Thank you! I learned some character development tips in college, but I’ve been writing since I was 12, and for me, the characters are always the most important aspect of a story to develop. You can have the coolest plot in the world, but if you don’t have characters that readers care about, it will make it harder for the reader to really invest in the book. So I make an effort to really flesh out my characters and make them as real as possible. They’re not perfect. They make mistakes—some more than others. But that’s what makes them interesting and distinct. I’m glad to hear that readers are able to keep track of them, though—because there are definitely a lot of them!
Ok, let’s talk about Shield & Blade. I don’t want to give too much away for those who haven’t read Royal Captive yet, but this story follows Venn and Vera on a separate adventure. Did you know you were going to write this before the end of Captive or did you decide after that you needed to take their part in Captive a little further?
I knew I needed to write their story before I finished editing Royal Captive. I knew there was no way I could integrate Venn and Vera’s storyline into Royal Captive, since it’s already a long book, and a novella seemed like the easiest answer. Especially because it would give us the opportunity to see some of the things that have been happening in Devendra since we left the kingdom in Royal Spy. There are many pieces moving in Eyrinthia, and it was a fun way to set the stage for what’s coming next.
I am a huge fan of love, so the hardest part for me while reading this novella were the feelings Vera was experiencing. She’d been through so much trauma, a lot she blamed herself for and instead of finding comfort in the arms of the man she loves, she punishes herself and in doing so Venn suffers. I know you’re a fan of love, is it hard for you to write such heartbreaking storylines or do you revel in knowing you’re destroying a readers heart?
Haha, I love how you worded that. In all honesty, it does hurt. I don’t like making my characters suffer. But it is an important aspect of Vera’s journey—and Venn’s. And while I wouldn’t say I revel in it (because I do feel the pain I put my characters through) I do find some satisfaction in knowing that these characters are loved enough that readers feel the heartbreak, too.
In this story you introduce three children whose fate hung in the air through most of the story. The fate I guessed was wrong, did you know where they would end up when you started writing or did you discover it toward the end?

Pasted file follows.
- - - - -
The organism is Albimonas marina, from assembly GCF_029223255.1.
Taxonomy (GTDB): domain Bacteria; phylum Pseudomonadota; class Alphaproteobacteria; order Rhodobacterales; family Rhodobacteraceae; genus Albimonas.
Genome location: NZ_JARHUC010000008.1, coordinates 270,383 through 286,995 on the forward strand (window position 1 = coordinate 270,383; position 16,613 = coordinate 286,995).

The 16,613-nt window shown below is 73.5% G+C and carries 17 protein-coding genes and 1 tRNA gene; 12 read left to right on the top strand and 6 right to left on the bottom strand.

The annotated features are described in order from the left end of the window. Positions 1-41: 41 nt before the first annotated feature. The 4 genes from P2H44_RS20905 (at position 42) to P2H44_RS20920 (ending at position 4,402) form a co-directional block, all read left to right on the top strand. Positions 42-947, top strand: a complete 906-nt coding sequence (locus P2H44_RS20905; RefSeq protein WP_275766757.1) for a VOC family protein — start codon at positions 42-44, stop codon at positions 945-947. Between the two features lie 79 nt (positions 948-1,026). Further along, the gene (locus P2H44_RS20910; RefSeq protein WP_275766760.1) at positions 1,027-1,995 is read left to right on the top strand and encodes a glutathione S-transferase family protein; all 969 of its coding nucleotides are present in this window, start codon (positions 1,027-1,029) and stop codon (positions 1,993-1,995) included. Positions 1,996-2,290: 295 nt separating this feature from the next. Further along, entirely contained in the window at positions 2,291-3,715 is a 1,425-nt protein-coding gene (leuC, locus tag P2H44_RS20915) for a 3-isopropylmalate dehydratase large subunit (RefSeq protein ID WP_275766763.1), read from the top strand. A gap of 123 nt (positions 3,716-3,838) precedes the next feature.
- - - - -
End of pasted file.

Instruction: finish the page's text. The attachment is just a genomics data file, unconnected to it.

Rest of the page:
I did know from the beginning where the kids would end up. It was the only possibility for this story, and so I simply wrote toward that.
One of my favorite things was watching (yes, watching) Venn with Finn. A man who is strong and protective but also gentle and willing to guide is the sexiest thing ever. There is such tenderness and patience shown in Venn’s actions toward Finn, Sarah, Rebecca and Vera. Did you draw his character from anyone in your life?
I LOVE seeing Venn with the kids! Those scenes were some of my favorite, to be honest. I actually really like how Venn is more experienced and comfortable with children than Vera is, though of course Vera steps up and her innate nurturing side comes out. As for real-life inspiration, I think some of it actually comes from watching my brothers with their children and their nieces and nephews. There’s something so heartwarming about a guy who will pause whatever they’re doing and put kids first. Also, I just love books/movies that feature guys who take care of kids or hold babies—that it just so attractive, and a fun trope to play with!
What’s next for Erynthia? I know you’ve said there will be 6 books total with more novellas. Do you know how many novellas there will be? This reader and I am sure others want to know.
Yes, there will be 6 main novels. I have plans for a total of 5 novellas—though I haven’t completely closed the door on the possibility of writing more. Some of the novellas will be set in the past (like Fire & Ash) and others will be in the present storyline (like Shield & Blade). I write the main series in such a way that one doesn’t have to read the novellas to get the story, but they will definitely get more out of the world and characters if they do.
Before we say goodbye, is there anything else you would like to mention or talk about?
I’m just excited for people to read Shield & Blade! I had so much fun writing it, and I hope it helps tide readers over until Royal Rebel comes out.
Heather, thank you again for your time. It was truly an honor.
Thank you so much for having me! I love chatting with you, and chatting books.